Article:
It's being done by the BBC so I assumed it would be a televised film and paid for by taxes; no ticket sales required. Or maybe the BBC does cinema and my American brain never picked up on it.

Tamerlane
03-27-2015, 11:44 PM
Love the book, though I haven't read it in decades. Also liked the film and as a young lad I had a still of it hanging on wall, featuring General Woundwort and Bigwig locked in combat, blood streaming from their wounds. Awesome wall decoration when you're an eleven-year old boy :D.

However I think the film could be improved on in a number of ways. A few characters like Blackavar really got shafted and the does were essentially cut out entirely. Running time is obviously an issue ( unless the were to do an animated mini-series ). Still I think it could be updated successfully.

Which of course doesn't mean it will be. Just as likely it will be a steaming pile of hraka. But I'll cross my fingers.

GuanoLad
03-28-2015, 01:32 AM
The original did a really good job of portraying the rabbits and environment realistically. It would be good to see them even more realistic.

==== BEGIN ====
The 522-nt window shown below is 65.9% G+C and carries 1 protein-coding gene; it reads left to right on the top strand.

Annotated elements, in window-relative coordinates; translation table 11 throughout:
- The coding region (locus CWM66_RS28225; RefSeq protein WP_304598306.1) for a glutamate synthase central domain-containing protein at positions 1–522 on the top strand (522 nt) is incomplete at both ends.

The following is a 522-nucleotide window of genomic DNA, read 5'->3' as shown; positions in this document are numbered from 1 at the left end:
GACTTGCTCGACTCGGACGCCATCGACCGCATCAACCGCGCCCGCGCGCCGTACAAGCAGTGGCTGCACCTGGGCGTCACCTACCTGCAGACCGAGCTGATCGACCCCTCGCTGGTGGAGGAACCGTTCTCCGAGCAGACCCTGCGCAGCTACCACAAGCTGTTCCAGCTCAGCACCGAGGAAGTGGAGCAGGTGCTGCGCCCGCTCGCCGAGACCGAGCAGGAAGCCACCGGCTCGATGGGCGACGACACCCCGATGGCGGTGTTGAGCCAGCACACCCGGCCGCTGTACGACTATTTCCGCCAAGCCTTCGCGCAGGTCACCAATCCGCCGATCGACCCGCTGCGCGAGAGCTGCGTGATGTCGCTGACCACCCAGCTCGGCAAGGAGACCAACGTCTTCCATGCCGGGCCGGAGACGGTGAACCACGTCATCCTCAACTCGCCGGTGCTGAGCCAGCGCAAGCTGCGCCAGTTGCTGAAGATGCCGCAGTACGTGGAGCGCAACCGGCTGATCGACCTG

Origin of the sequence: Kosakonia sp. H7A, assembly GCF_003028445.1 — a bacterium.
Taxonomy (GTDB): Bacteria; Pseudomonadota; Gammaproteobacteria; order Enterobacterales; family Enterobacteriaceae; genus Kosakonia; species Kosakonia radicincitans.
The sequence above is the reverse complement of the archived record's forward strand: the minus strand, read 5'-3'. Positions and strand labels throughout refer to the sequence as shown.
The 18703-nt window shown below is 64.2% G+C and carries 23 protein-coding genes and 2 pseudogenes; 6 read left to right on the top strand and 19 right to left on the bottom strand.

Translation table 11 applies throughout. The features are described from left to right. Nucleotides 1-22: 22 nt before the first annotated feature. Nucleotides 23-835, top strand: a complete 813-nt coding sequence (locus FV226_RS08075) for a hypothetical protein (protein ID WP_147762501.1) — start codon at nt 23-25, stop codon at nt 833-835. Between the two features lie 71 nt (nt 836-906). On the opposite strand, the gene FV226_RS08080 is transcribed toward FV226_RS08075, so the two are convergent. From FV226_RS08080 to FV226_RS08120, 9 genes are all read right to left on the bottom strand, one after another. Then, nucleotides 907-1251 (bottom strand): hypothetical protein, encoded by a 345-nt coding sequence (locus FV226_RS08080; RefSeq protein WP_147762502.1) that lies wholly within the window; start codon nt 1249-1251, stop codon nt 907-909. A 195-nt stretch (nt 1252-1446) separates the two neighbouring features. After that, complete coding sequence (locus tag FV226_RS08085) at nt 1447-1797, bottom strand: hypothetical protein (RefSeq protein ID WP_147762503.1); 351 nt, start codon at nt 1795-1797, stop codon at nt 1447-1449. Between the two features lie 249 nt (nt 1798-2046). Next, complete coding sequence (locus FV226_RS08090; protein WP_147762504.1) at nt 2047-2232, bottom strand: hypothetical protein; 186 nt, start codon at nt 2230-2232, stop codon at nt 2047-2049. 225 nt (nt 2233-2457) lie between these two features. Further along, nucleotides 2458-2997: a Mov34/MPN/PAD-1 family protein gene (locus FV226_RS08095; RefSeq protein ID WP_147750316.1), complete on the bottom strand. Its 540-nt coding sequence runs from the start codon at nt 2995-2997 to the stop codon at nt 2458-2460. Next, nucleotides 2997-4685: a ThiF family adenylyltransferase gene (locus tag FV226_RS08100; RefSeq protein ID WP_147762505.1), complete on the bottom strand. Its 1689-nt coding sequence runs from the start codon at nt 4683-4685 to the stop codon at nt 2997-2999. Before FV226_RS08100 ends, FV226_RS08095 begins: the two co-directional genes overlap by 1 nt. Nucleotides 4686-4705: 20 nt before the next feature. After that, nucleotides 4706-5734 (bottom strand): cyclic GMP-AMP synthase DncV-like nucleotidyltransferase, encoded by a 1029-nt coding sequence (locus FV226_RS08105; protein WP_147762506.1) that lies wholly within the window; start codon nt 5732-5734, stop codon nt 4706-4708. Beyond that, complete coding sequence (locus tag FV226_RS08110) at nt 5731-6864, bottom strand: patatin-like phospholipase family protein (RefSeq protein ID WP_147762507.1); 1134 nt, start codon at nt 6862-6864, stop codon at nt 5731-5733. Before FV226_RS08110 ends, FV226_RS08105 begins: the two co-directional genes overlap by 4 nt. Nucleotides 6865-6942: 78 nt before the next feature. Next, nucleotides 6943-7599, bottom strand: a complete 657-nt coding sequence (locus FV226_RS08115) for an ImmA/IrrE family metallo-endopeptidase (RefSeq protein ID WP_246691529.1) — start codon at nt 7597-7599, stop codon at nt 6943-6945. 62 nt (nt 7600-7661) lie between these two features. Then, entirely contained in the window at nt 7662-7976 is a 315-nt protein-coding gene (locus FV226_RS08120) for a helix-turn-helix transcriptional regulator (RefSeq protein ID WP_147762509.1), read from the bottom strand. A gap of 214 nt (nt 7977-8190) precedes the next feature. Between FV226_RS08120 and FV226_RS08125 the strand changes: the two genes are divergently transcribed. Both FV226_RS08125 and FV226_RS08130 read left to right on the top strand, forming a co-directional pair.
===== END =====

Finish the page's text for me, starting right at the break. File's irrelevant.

There was a remake in 1999 but that reduced them to a more cartoon look (http://wall.alphacoders.com/big.php?i=436844).

Claverhouse
03-28-2015, 02:42 AM
I'm guessing:


Benedict Cumberbatch
Judi Dench
George Clooney
David Hyde Pierce
Jeremy Clarkson
Cate Blanchett
ChloŽ Grace Moretz

and Natalie Portman as a new young strong-willed fighting female rabbit for balance.



Any Yank accents can be accounted for by claiming they are the descendents of American bunnies who came over to fight Hitler with Eisenhower eighty generations before.

John DiFool
03-28-2015, 07:10 AM
I'm very cynical in general, and given the sissy-fication of the entertainment world over the last 20 years I can't help but cringe to think how watered-down a treatment it would be given today. But who knows, it might have a chance if made by the BBC.

I see what you did there. [My emphasis] :D

Freudian Slit
03-28-2015, 09:32 AM
The original did a really good job of portraying the rabbits and environment realistically. It would be good to see them even more realistic.

There was a remake in 1999 but that reduced them to a more cartoon look (http://wall.alphacoders.com/big.php?i=436844).